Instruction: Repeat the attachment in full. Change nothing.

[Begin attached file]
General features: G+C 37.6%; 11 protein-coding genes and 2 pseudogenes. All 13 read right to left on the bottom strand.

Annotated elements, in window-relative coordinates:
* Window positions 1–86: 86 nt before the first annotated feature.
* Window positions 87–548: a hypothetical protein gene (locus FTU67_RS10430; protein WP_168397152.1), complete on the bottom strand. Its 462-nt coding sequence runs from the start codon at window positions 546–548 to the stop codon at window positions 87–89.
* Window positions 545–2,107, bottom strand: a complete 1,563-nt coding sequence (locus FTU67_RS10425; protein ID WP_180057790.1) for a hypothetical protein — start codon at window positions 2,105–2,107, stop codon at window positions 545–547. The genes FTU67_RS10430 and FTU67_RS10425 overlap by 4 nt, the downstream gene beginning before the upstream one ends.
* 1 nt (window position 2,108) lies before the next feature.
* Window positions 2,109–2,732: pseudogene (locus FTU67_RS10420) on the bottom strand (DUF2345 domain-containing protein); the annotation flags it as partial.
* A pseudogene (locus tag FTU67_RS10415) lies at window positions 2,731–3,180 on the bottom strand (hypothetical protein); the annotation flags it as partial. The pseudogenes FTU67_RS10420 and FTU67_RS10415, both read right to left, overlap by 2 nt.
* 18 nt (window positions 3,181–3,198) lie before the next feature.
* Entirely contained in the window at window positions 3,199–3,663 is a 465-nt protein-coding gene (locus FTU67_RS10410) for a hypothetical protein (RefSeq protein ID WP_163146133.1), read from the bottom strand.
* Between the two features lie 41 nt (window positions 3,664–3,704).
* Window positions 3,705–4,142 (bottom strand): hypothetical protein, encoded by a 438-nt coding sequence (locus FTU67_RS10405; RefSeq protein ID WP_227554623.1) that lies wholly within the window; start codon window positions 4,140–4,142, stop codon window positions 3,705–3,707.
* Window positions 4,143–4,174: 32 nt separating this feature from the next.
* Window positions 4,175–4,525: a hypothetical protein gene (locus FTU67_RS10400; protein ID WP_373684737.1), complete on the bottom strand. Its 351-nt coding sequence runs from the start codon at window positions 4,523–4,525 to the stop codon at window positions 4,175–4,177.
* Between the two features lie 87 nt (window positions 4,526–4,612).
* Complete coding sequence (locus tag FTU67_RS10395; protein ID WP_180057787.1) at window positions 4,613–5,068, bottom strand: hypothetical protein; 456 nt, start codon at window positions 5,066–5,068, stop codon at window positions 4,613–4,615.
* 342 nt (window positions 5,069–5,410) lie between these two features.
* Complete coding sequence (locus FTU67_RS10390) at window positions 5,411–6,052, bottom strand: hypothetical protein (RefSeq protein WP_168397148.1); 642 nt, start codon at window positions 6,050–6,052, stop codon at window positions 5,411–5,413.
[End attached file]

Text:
General features: G+C 37.6%; 11 protein-coding genes and 2 pseudogenes. All 13 read right to left on the bottom strand.

Annotated elements, in window-relative coordinates:
* Window positions 1–86: 86 nt before the first annotated feature.
* Window positions 87–548: a hypothetical protein gene (locus FTU67_RS10430; protein WP_168397152.1), complete on the bottom strand. Its 462-nt coding sequence runs from the start codon at window positions 546–548 to the stop codon at window positions 87–89.
* Window positions 545–2,107, bottom strand: a complete 1,563-nt coding sequence (locus FTU67_RS10425; protein ID WP_180057790.1) for a hypothetical protein — start codon at window positions 2,105–2,107, stop codon at window positions 545–547. The genes FTU67_RS10430 and FTU67_RS10425 overlap by 4 nt, the downstream gene beginning before the upstream one ends.
* 1 nt (window position 2,108) lies before the next feature.
* Window positions 2,109–2,732: pseudogene (locus FTU67_RS10420) on the bottom strand (DUF2345 domain-containing protein); the annotation flags it as partial.
* A pseudogene (locus tag FTU67_RS10415) lies at window positions 2,731–3,180 on the bottom strand (hypothetical protein); the annotation flags it as partial. The pseudogenes FTU67_RS10420 and FTU67_RS10415, both read right to left, overlap by 2 nt.
* 18 nt (window positions 3,181–3,198) lie before the next feature.
* Entirely contained in the window at window positions 3,199–3,663 is a 465-nt protein-coding gene (locus FTU67_RS10410) for a hypothetical protein (RefSeq protein ID WP_163146133.1), read from the bottom strand.
* Between the two features lie 41 nt (window positions 3,664–3,704).
* Window positions 3,705–4,142 (bottom strand): hypothetical protein, encoded by a 438-nt coding sequence (locus FTU67_RS10405; RefSeq protein ID WP_227554623.1) that lies wholly within the window; start codon window positions 4,140–4,142, stop codon window positions 3,705–3,707.
* Window positions 4,143–4,174: 32 nt separating this feature from the next.
* Window positions 4,175–4,525: a hypothetical protein gene (locus FTU67_RS10400; protein ID WP_373684737.1), complete on the bottom strand. Its 351-nt coding sequence runs from the start codon at window positions 4,523–4,525 to the stop codon at window positions 4,175–4,177.
* Between the two features lie 87 nt (window positions 4,526–4,612).
* Complete coding sequence (locus tag FTU67_RS10395; protein ID WP_180057787.1) at window positions 4,613–5,068, bottom strand: hypothetical protein; 456 nt, start codon at window positions 5,066–5,068, stop codon at window positions 4,613–4,615.
* 342 nt (window positions 5,069–5,410) lie between these two features.
* Complete coding sequence (locus FTU67_RS10390) at window positions 5,411–6,052, bottom strand: hypothetical protein (RefSeq protein WP_168397148.1); 642 nt, start codon at window positions 6,050–6,052, stop codon at window positions 5,411–5,413.